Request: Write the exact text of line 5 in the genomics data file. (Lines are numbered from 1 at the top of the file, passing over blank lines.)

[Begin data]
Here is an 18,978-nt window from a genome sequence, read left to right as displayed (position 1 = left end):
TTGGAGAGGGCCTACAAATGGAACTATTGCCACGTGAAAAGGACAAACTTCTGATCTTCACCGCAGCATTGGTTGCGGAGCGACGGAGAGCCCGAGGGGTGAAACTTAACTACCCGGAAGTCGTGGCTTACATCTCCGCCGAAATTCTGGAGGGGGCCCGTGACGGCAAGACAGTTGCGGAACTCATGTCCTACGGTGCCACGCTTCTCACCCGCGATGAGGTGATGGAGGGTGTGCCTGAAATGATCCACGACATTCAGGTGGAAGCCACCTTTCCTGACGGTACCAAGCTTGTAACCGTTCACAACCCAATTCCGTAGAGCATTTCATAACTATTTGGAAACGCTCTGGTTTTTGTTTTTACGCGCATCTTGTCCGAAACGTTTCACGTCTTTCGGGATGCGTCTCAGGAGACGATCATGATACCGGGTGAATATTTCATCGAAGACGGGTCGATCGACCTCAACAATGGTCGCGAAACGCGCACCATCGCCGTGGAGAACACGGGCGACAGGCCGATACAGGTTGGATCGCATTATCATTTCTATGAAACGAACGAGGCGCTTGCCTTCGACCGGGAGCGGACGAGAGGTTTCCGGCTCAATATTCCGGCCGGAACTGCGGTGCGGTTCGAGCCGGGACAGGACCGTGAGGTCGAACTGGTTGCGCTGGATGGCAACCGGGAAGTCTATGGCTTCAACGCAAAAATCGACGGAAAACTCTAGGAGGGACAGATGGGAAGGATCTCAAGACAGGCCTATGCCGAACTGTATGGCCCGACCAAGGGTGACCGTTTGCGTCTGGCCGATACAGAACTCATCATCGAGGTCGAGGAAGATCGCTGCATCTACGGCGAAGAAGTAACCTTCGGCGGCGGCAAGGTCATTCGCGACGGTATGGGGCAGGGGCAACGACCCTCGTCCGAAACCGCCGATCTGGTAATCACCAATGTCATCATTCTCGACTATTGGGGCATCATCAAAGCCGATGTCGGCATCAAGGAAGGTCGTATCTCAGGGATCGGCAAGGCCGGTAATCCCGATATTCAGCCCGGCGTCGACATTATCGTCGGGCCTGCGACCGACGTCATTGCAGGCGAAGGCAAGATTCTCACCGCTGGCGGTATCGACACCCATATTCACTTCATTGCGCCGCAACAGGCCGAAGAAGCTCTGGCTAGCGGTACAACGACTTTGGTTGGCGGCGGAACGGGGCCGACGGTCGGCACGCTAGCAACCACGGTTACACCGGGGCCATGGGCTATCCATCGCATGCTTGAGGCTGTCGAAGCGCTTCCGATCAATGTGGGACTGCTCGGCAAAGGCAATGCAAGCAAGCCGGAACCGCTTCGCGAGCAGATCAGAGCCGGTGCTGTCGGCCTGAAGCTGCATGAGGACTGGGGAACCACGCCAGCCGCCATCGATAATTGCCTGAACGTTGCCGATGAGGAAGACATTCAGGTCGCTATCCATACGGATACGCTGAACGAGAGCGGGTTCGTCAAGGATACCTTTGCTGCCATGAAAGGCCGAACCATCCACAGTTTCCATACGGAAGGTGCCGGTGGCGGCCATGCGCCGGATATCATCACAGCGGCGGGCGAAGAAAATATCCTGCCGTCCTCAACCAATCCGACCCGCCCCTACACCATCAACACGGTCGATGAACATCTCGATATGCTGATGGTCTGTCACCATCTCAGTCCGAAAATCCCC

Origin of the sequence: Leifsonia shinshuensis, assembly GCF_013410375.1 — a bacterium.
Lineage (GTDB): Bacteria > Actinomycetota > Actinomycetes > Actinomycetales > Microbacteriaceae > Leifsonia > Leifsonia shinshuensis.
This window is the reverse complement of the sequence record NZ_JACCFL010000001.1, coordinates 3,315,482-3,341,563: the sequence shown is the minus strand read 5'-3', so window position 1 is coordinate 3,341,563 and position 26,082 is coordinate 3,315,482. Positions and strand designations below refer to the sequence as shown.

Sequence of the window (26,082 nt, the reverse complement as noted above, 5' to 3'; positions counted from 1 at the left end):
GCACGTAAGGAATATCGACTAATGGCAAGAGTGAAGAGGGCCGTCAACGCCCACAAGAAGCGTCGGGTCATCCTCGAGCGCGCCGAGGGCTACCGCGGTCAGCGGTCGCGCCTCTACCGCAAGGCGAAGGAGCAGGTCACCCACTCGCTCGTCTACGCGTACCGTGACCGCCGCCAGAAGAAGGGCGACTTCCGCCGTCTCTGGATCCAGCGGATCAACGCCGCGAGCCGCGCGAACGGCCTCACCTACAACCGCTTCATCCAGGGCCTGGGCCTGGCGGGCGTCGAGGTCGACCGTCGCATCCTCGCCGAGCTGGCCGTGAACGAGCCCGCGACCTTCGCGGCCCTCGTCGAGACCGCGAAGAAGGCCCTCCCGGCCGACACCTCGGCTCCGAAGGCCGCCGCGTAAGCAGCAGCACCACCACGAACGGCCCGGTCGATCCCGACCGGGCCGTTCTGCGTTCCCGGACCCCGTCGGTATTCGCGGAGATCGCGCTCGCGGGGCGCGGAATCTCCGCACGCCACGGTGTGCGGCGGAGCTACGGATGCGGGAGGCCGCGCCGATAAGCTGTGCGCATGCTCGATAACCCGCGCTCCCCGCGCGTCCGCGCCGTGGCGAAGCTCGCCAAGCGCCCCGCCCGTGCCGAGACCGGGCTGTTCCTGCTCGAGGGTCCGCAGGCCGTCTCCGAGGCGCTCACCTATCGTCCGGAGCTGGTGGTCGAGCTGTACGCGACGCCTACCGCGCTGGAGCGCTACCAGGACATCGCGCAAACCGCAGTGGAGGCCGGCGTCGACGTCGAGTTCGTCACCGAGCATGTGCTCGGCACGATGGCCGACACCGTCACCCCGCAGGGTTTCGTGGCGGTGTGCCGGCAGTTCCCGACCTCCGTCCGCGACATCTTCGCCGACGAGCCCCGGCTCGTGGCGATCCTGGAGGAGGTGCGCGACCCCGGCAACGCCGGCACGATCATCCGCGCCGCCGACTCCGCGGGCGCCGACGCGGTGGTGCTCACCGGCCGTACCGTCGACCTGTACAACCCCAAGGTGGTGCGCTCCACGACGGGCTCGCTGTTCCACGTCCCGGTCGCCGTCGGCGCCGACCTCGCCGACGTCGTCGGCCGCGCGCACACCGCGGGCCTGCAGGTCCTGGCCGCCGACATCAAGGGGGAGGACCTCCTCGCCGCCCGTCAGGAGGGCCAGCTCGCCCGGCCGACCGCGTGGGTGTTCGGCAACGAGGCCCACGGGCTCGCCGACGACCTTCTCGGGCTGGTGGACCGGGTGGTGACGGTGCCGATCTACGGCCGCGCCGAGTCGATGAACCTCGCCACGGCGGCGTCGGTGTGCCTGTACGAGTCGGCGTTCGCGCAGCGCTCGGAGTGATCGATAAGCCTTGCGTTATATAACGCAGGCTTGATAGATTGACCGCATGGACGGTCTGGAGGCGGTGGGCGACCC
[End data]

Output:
This window is the reverse complement of the sequence record NZ_JACCFL010000001.1, coordinates 3,315,482-3,341,563: the sequence shown is the minus strand read 5'-3', so window position 1 is coordinate 3,341,563 and position 26,082 is coordinate 3,315,482. Positions and strand designations below refer to the sequence as shown.